On the eve of Connecticut’s primary election, Senator Bernie Sanders announced that, if elected president, he plans to break up Wall Street Pizza. He described the thin-crust, Neapolitan style pizzeria and restaurant as “too big to fail, and therefore too big to exist.”

Despite the intensity of Sanders’ proclamations, he appeared slightly flummoxed when pressed by a Yale Daily News reporter as to which law, exactly, Wall Street Pizza had broken.

Do I have them in front of me, now, legal statutes? No, I don’t. But look, if they could go after the burrito carts on York last year, then I think we can do that,” he said, raising his arms slightly above his shoulders. “Let me be very clear about this. All right? I do believe that, to a significant degree, the business model of Wall Street Pizza is fraud.”

Fellow Democratic hopeful Hillary Clinton was quick to criticize Sanders’ announcement. “Not one prominent economist agrees with my opponent that Wall Street Pizza had anything to do with the financial crisis. Besides, my plan goes much further than Senator Sanders’, because it also regulates ‘shadow-pizzerias,’ like Subway. If elected, my FDA will investigate the mystery of their ‘personal pizzas’ once and for all,” she said.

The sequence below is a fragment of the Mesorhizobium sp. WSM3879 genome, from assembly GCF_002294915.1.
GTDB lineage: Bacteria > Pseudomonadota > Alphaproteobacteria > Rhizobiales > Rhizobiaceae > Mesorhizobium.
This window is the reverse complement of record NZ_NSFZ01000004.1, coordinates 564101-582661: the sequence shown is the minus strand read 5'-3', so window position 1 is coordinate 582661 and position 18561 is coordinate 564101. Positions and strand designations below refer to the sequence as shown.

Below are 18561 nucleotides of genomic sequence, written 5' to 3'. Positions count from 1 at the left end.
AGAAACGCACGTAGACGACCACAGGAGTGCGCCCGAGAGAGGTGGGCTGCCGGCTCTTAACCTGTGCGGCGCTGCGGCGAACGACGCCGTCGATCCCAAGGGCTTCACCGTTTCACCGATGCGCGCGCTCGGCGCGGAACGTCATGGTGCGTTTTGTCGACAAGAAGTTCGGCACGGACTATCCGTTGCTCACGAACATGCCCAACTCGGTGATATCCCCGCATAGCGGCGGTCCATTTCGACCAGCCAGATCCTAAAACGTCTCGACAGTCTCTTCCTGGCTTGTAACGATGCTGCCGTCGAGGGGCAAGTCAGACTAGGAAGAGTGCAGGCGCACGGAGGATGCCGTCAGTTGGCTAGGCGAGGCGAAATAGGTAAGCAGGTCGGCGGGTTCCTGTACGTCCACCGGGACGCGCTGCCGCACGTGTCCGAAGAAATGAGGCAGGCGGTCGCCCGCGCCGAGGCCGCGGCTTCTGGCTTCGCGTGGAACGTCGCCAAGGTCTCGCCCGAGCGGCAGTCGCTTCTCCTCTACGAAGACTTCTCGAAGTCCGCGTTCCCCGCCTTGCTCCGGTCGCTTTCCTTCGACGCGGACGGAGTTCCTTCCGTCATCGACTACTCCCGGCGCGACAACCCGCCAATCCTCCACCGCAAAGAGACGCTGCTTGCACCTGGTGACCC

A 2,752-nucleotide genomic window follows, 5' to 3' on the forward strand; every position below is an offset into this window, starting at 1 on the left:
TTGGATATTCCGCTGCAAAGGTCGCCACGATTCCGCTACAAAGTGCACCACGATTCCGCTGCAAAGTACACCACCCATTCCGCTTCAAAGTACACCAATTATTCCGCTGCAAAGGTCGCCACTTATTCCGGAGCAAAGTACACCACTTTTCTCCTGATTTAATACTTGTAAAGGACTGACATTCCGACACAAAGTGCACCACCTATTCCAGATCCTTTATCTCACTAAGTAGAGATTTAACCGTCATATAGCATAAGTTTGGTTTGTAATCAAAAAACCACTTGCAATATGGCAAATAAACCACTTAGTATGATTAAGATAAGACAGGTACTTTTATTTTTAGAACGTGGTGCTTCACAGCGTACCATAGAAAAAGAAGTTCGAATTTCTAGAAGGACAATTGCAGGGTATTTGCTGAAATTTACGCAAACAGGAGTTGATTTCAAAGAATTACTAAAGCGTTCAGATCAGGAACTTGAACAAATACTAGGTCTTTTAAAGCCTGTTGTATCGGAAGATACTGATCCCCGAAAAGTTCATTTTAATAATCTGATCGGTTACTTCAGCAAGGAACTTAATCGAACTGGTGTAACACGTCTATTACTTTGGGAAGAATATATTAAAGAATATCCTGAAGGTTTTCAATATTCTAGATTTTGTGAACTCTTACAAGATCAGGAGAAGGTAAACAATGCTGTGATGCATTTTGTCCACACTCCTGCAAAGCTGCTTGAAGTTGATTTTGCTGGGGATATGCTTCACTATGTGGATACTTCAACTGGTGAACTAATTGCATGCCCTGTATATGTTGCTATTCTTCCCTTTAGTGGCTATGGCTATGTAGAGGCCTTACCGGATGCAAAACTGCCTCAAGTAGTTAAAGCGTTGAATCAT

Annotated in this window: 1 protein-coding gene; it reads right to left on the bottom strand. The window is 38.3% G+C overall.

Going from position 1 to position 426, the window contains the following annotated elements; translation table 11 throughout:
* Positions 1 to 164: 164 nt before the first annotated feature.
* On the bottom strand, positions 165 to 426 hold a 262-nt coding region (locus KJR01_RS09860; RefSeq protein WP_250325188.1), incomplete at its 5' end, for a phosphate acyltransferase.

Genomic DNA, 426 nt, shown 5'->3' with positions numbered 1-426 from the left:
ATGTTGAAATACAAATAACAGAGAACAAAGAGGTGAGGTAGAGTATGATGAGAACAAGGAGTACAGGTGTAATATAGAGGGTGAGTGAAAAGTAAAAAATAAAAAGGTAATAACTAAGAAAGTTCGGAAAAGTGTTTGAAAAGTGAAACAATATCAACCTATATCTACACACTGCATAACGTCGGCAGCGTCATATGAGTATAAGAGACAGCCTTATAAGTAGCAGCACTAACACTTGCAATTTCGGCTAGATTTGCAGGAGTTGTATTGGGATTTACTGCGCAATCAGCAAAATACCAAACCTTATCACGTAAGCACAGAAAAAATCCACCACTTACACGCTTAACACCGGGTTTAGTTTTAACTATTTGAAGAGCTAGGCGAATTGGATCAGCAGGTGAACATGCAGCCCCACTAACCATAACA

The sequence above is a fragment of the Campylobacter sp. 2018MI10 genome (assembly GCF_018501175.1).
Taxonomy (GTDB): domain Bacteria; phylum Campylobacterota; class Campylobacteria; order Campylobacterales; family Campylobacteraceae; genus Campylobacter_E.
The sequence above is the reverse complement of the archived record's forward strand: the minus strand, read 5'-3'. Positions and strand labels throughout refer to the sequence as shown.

Sanders campaign manager Tad Devine countered that Hillary had received free slices from Wall Street Pizza on three occasions at $2.25 each, which, according to calculations by UMass Amherst economist Gerald Friedman, amounts to $6.75 in total. Sanders himself said that, in light of these revelations, Clinton is “not qualified” to be president.

A representative from Pepe’s Pizzeria, which began selling Neapolitan-style pizza in New Haven two decades before Wall Street Pizza opened in 1948, fervently agreed with Sanders, referring to Wall Street’s pies as “risky, derivative products.”

As of press time, Wall Street Pizza owner Tony Prifitera had issued a counterstatement, denying that his restaurant’s products were “cooked up” with any “special sauce” and noting that the eatery had already returned to taxpayers the entire $1.7 billion in TARP emergency bailout funds that it received in 2008.

—B. Stanford